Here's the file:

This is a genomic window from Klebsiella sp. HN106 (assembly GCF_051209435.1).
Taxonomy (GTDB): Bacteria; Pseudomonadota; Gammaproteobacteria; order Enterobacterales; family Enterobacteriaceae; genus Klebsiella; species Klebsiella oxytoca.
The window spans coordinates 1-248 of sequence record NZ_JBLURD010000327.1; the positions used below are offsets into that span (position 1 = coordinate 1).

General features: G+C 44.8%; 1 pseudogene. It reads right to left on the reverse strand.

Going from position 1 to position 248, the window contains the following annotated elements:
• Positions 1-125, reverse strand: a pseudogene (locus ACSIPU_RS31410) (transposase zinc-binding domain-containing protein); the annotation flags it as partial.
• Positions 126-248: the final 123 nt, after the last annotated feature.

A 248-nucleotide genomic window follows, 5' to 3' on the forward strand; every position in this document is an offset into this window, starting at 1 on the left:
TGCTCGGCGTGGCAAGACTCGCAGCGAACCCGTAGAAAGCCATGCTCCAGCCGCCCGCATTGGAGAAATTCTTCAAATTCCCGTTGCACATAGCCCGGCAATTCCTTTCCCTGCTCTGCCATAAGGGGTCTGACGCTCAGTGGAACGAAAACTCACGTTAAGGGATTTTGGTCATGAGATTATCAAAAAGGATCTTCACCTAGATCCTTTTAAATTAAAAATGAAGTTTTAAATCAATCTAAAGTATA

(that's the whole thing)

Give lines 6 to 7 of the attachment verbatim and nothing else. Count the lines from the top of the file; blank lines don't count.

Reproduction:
• Positions 1-125, reverse strand: a pseudogene (locus ACSIPU_RS31410) (transposase zinc-binding domain-containing protein); the annotation flags it as partial.
• Positions 126-248: the final 123 nt, after the last annotated feature.